Staniel Cay Yacht Club
After a very smooth and rapid trip back north with the 20 knot winds at our back (the way one is supposed to cruise, or so I hear), we carefully brought the Angel east off the banks and into the protected waters of Staniel Cay, home of the Thunderball Cave of James Bond fame. We worked our way to the docks at the Staniel Cay Yacht Club. Due to our draft the dockmaster placed us on the outer long dock, got us basically squared away, then came back a few moments later to tell us that he would have to squeeze us a little closer to the steel tug in front of us because he had a 105 foot Windship sailing yacht that would have to tie up behind us. Now that got my attention because the thought of having a megayacht coming down on top of us with the swift current running straight into our stern gave me the willies. The kind dockmaster assured Joy and me that these folks knew what they were doing, and we had no need to worry.
Here comes the Chardonnay, a 105 foot Windship, backing down on us with all three hands on deck. You get a pretty good idea of the size of this vessel if you compare the size of the four fenders to the height of the crew. Those things were nearly six feet tall, and there were five of them running down the side of the ship. The crew brought the vessel alongside expertly, no fuss whatsoever, and tied her up no more than six feet from our stern. It took them quite a while to square things away and make the ship tidy; the 100 amp shore power cord alone must have weighed a couple hundred pounds. We talked to the crew for a little while and found that they were delivering the boat to the Virgin Islands for the owner, but the water makers had quit, both generators had quit, and no one in the islands could get them running again. Apparently the owner was none too happy as they would have to return to Ft. Lauderdale to have things put right. Best laid plans and all that, but it’s got to be hard to entertain guests when nothing is working.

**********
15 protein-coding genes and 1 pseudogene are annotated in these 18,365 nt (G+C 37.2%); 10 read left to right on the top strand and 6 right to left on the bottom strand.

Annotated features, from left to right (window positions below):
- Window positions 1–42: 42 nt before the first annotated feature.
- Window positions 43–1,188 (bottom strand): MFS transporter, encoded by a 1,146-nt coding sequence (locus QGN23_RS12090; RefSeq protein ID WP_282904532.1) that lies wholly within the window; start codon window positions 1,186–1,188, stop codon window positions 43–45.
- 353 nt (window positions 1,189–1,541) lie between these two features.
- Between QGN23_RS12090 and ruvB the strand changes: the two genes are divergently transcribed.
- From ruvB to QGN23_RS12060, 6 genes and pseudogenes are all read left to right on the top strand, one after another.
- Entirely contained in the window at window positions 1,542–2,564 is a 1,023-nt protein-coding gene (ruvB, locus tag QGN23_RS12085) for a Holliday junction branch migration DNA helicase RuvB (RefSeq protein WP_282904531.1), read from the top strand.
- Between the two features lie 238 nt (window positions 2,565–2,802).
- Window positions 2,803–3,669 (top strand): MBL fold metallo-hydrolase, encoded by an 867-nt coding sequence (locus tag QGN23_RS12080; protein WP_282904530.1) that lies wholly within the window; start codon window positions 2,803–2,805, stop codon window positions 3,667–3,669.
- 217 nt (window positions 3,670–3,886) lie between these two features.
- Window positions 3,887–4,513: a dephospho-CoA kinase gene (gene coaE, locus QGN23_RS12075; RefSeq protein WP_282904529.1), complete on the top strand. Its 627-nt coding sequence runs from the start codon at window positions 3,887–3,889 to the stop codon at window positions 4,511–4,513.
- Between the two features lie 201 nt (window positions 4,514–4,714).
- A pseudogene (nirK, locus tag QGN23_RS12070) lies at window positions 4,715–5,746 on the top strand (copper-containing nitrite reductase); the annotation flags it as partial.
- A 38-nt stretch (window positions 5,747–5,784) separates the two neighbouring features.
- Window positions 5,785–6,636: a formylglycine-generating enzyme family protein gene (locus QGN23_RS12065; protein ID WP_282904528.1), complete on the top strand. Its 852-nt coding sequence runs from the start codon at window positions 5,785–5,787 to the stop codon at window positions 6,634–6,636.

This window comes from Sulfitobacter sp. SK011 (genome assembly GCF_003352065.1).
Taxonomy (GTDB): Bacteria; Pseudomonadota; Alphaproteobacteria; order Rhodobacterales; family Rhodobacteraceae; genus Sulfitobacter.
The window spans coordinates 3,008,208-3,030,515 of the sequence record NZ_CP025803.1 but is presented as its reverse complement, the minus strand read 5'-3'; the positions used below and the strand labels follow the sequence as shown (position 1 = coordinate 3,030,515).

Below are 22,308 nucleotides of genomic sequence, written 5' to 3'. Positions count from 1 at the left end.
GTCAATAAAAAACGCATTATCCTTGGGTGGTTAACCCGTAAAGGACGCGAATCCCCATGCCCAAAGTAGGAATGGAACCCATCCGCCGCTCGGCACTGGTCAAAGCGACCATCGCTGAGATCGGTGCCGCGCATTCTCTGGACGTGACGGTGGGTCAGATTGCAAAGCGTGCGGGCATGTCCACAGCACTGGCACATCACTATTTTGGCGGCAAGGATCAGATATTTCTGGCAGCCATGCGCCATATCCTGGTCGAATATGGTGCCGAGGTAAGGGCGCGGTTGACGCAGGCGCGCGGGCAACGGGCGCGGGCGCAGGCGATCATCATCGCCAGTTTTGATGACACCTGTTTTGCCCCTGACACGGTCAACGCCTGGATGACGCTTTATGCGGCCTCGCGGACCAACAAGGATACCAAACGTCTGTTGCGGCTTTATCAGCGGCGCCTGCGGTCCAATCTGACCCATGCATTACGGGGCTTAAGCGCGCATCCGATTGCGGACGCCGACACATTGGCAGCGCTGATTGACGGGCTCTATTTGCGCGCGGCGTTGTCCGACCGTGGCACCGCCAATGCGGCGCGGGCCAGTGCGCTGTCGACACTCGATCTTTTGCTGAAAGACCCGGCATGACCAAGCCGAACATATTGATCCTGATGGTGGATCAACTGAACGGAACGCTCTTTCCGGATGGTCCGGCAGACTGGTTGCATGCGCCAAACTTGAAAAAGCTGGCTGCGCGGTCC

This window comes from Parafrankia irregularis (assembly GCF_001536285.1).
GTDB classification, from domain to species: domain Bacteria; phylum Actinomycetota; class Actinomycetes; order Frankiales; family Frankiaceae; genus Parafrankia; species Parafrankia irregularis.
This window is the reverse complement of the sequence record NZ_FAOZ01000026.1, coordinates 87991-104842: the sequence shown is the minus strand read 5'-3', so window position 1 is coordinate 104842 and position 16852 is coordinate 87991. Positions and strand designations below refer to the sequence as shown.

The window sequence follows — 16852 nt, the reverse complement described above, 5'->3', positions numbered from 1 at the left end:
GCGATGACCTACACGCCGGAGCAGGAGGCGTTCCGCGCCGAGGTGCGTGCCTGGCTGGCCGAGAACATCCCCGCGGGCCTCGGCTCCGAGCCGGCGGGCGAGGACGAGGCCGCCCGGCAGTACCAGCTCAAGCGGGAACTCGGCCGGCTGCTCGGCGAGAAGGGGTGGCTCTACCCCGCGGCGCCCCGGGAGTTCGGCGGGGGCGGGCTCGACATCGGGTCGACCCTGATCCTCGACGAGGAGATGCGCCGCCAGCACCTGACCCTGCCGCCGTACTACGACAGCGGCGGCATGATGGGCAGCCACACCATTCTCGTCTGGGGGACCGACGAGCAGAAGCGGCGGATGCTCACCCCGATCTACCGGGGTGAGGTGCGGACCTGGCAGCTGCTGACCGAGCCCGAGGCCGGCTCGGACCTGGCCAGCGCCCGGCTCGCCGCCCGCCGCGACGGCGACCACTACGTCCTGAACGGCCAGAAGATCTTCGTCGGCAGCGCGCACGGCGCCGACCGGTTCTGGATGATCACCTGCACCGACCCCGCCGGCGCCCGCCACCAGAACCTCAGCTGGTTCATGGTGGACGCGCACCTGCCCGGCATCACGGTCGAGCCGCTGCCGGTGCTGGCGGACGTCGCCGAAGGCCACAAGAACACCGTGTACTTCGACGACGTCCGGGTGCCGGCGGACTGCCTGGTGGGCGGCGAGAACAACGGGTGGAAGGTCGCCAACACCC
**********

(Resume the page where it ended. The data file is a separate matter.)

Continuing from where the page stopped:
We had this 105 foot sailing yacht tied close to our stern, and on the other side of the dock was a 120 something foot motor vessel whose name was Australian Gold. Yup, that’s the one, owned by the famous suntan lotion magnate. Watching the movie star like folks come and go from this yacht was unlike any cruising I am accustomed to doing.
We wandered the island as far as the little Go-Go electric wheelchair allowed us, but it has a tendency to bog down in soft sand or gravel. We are looking for a way to put some beach tires on that thing. That little chair has traveled much of the world and into some pretty far away places where friends told us there was no way we could ever get around. Well, if you know Joy, she is one very determined gal, and there is not much that stops her. Our wanderings on the island brought us to a great place for local fresh baked bread. Naturally, we just had to buy a couple of loaves and treated ourselves to the very best French Toast the next morning.
I dinghied over to Thunderball Cave to dive the grotto one afternoon, and as luck would have it, I was there all by myself, at least until the crew from the big Windship came along. You can dive into this grotto with snorkel gear alone as the under-water entrance is very short, and it is a spot well worth the time it takes to visit. Inside you find reef fish that have no fear of humans, and colors to boggle the imagination. The current runs swiftly through the cave though, so once in, you work your way around by hand.